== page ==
Stirling Castle is the lesser of the two most famous medieval strongholds of Scotland still standing today. Just like Edinburgh Castle, Stirling Castle is located on a steep hill in the middle of an important historic town, which meant that the Castle was of great military significance for the country in the past. In addition to being an architectural masterpiece, Stirling Castle has also historically served as the final line of defence in the Scottish Central Belt for any army planning to invade the Highlands. It is precisely for this reason that many of the most decisive battles in Scottish history have been fought in the proximity of this fortified base. It was also because of its strategic importance that Stirling Castle became the preferred residence of the Scottish royal family more than once.
Despite its later importance, archaeological evidence of ancient settlement on the Stirling Castle Hill is lacking. When the Roman forces conquered southern Scotland in the first century, they established a fort at the nearby Doune instead of Stirling. Nevertheless, it is almost certain that the hill was fortified to at least some extent during the early medieval ages, for by the early-twelfth century A.D. at the latest, it had gained the status of royal residence. King Alexander I of Scotland passed away at Stirling Castle after reigning for seventeen years in 1124. In December 1174, the Castle was formally handed over to England as part of the Treaty of Falaise, but returned fifteen years later. During this time in the 12th-13th centuries, Stirling Castle was the favourite royal residence of many Scottish monarchs, and a vast deer park was established nearby for the Kings.
At the Frontlines
With the death of King Alexander III in 1286, the good times of both Scotland and Stirling Castle ended for good. The ambitious English King Edward I “Longshanks” took advantage of the succession crisis which followed the death of the aforementioned ruler, and established John Balliol as King of Scotland. When Balliol was practically overthrown in 1295 due to his incompetence and compromising attitude towards his English rival, Edward used this as an excuse to invade the country the next year, triggering a cycle of warfare between the Anglo-Saxons and Celtic Scots which would continue for centuries to come.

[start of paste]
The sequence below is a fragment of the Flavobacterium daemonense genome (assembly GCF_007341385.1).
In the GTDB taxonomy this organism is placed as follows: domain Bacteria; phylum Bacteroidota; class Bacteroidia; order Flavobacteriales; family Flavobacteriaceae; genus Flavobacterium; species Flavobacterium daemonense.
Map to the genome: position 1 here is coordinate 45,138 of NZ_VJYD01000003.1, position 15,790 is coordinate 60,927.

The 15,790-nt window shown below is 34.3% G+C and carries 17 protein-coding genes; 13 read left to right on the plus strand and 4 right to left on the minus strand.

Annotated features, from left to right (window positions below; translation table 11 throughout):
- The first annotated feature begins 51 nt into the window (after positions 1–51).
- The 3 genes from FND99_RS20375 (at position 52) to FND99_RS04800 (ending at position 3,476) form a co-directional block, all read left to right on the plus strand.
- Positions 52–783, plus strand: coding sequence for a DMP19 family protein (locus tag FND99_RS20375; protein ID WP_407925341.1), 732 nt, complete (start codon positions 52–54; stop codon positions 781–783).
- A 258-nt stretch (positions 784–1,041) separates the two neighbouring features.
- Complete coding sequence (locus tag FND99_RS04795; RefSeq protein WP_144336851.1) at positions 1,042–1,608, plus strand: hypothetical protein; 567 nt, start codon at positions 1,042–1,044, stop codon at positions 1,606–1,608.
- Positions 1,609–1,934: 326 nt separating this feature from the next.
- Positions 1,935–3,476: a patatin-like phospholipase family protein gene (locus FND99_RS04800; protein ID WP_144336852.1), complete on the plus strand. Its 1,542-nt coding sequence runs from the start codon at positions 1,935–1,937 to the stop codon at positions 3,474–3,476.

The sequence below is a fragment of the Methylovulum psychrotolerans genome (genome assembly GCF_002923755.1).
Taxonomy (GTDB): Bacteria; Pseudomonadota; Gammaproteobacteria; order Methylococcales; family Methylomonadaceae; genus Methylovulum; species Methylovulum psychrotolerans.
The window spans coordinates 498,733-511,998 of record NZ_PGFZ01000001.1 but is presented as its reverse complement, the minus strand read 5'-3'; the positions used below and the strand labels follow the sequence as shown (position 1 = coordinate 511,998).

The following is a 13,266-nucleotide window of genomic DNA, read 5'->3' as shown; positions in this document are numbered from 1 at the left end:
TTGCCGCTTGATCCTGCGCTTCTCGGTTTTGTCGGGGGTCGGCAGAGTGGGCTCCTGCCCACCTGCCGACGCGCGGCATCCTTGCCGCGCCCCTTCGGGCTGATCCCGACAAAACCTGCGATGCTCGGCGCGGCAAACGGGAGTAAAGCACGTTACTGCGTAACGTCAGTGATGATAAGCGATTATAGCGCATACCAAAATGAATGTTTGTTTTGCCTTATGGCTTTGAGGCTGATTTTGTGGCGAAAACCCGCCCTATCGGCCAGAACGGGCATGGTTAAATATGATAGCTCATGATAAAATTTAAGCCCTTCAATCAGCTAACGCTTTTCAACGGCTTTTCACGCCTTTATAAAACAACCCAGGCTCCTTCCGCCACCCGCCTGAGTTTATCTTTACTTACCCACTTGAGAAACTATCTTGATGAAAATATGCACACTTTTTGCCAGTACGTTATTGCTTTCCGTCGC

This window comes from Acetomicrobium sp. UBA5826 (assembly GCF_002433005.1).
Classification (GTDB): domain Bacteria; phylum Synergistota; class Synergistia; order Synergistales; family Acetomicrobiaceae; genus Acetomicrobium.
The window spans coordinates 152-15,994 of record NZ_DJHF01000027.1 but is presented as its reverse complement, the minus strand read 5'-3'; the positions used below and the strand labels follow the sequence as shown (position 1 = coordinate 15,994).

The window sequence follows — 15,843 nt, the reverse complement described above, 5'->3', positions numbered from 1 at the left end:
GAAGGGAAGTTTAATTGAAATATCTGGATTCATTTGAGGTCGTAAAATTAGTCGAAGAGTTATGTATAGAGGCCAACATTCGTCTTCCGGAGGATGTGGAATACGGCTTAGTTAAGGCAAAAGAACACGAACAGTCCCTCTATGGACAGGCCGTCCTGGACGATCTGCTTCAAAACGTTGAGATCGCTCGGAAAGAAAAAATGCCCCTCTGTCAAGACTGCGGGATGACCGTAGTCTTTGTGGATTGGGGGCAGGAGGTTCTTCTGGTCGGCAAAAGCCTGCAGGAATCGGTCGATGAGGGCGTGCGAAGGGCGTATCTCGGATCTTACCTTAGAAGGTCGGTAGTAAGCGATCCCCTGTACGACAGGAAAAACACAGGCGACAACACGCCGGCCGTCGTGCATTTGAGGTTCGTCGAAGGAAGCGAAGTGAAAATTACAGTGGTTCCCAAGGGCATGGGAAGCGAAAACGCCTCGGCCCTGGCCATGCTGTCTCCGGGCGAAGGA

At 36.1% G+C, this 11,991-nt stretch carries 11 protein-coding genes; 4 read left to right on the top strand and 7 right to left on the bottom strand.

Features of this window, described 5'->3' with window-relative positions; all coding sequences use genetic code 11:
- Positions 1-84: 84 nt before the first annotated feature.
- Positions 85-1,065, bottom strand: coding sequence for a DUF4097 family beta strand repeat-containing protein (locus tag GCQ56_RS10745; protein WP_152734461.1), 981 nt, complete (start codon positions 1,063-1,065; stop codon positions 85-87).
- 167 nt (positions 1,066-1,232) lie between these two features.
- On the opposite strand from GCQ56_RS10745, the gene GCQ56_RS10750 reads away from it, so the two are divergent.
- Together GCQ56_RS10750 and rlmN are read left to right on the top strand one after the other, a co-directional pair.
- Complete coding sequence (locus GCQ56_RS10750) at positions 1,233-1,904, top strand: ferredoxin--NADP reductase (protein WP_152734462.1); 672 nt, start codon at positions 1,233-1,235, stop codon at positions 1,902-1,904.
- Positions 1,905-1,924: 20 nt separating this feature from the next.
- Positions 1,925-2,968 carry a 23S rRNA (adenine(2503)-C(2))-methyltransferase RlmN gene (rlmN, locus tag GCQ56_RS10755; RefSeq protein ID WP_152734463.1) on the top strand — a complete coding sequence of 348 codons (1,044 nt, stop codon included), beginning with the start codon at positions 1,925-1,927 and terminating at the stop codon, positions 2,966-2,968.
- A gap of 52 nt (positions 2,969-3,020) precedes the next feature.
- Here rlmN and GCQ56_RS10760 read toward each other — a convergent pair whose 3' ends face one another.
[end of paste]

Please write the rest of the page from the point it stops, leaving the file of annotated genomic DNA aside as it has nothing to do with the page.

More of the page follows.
During the invasion of 1296, Stirling Castle, like much of Scotland, was caught unprepared and captured without resistance. However, in 1297, Andrew Murray and William Wallace, two prominent leaders of the Scottish cause, gathered a significant force in the Highlands, which met with the English army of John of Surrey on the banks of River Forth near Stirling Castle. The resulting action, known as the Battle of Stirling Bridge, was the first crushing defeat for Edward Longshanks and all of Scotland was liberated within a few months. A small part of the army defeated at Stirling Bridge fled to the Castle, but was besieged and eventually surrendered. This is the first of the eight major sieges of Stirling Castle known to modern historians. It marked the end of the Castle’s status as a royal palace and practically brought it to the frontlines of the Scottish Wars of Independence.
In 1298, the Battle of Falkirk was once again likely fought near Stirling Castle, although its exact location is still disputed. When most of Scotland fell in the summer of 1303, Stirling Castle was one of the last bastions of Scottish resistance. In fact, the Castle held out so well that Edward ordered the construction of the largest trebuchet in history to bring down its walls. It was finally this weapon dubbed “Warwolf” which forced the garrison to give up. After its capture by the English, the Castle again stubbornly resisted all efforts at subjugation for over ten years.
The Battle of Bannockburn in 1314 forms an interesting part of the history of Stirling Castle. During this time, the Castle was held by Philip Mowbray, a Scottish noble loyal to Edward II of England. Before the battle, the Castle was besieged by Edward Bruce, brother of Robert Bruce (King of Scotland). Mowbray proposed a rather peculiar deal; if the garrison was not relieved by the 24th of June, he will surrender the Castle without a fight, but in exchange, Edward Bruce must lift his siege for the time being. In a bizarre feat of destiny, the expected battle was decided on precisely 24 June 1314. When the defeated English King Edward II sought refuge in the Castle, Mowbray refused to let him in, since the deadline was over one day earlier. This remarkable encounter was later imagined by an artist in the nineteenth century.